Survey: Communication Gap Found Between Media and PR in Legal Cases

A survey of journalists reveals a disconnect between the way information is communicated in legal cases and how it gets reported. The results also elude to a deterioration in coverage as newsrooms cull their staffs: sixty percent of respondents have covered more litigation over the past two years.

The Montieth & Company agency found broadly that journalists struggle for access, for clarity, and disclosure when covering litigation. Although there are reasons for legalese, the results point to a need for an informed public relations role in the process as only 31% said plaintiffs’ or defense lawyers are effective in helping them understand the cases and the legal issues involved.

Despite the opportunity to bridge this gap, PR firms didn’t fare well: half were “somewhat helpful” in communicating on behalf of plaintiffs or defendants, 28.6% were “not helpful at all.” Nineteen percent were categorized as “very helpful.”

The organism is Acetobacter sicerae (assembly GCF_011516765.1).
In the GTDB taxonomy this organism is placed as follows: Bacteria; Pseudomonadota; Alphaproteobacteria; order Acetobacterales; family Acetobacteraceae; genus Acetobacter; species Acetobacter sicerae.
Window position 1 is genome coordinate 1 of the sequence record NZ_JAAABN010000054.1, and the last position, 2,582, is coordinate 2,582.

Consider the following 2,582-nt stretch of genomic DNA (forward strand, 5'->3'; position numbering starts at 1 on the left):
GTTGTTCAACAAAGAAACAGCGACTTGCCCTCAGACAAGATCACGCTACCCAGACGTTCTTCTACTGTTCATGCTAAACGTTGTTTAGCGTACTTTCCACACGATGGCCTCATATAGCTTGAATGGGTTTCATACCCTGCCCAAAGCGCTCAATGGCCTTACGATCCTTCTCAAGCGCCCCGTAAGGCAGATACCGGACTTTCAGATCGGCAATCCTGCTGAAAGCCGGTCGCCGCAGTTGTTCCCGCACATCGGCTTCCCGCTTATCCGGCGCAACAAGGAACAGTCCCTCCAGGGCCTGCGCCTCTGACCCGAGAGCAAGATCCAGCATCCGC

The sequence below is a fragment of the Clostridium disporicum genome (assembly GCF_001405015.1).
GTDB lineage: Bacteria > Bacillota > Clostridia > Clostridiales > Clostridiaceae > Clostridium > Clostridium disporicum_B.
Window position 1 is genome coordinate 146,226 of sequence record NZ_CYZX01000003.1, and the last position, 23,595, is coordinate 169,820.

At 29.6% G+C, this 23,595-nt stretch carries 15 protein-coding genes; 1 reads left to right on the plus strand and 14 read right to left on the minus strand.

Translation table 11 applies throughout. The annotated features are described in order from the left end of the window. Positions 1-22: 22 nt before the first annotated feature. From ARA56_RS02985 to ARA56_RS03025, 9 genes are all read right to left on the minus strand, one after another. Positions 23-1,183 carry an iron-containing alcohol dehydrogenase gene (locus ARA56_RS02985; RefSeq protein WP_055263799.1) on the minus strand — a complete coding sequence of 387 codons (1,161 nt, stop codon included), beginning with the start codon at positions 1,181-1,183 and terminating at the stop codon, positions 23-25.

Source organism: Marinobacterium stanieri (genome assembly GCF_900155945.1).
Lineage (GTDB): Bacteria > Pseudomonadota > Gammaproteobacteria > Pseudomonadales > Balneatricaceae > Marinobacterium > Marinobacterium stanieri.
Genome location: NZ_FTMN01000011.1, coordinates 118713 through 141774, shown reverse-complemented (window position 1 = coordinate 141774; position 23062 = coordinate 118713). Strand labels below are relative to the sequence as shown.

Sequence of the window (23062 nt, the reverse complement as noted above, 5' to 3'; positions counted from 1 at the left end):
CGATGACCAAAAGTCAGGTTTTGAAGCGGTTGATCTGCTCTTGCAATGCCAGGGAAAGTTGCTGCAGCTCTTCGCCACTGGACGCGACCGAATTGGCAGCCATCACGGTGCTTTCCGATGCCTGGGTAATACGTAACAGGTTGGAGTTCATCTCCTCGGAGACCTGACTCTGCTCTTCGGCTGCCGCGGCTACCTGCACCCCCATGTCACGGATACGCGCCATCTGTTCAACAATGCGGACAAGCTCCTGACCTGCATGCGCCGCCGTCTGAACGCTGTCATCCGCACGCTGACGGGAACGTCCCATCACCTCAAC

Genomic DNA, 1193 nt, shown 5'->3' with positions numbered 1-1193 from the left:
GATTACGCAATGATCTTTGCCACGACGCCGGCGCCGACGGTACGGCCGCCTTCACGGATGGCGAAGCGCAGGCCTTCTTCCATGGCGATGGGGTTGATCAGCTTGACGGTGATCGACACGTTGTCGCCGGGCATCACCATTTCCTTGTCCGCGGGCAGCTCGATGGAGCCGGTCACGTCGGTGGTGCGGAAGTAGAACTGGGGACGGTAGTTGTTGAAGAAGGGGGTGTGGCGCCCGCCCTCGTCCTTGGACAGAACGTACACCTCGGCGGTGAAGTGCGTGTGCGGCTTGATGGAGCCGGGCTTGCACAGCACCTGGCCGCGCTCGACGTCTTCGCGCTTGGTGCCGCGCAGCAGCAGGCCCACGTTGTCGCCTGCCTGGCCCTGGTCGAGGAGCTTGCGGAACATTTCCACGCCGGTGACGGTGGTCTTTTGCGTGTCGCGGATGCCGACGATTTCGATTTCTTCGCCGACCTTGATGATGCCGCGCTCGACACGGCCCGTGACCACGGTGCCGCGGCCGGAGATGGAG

Other key findings include:

Over 70% of reporters said if they could change anything about the litigation process, they would make it easier for the news media to access court documents. One respondent suggested making PACER searches national, instead of by venue (PACER provides public access
to online case and docket information from Federal appellate, district and bankruptcy courts, and from the U.S. Party/Case Index.)

Only 2.4% believed that court pleadings “clearly communicate” the facts and arguments.

When asked which side in a case was more helpful, lawyers for the plaintiff or the defense, not a single reporter named the defense.
More than 38% said plaintiffs’ counsel were “more helpful” and 9.5% said “neither.”

A PDF of the graphs of the results can be found here.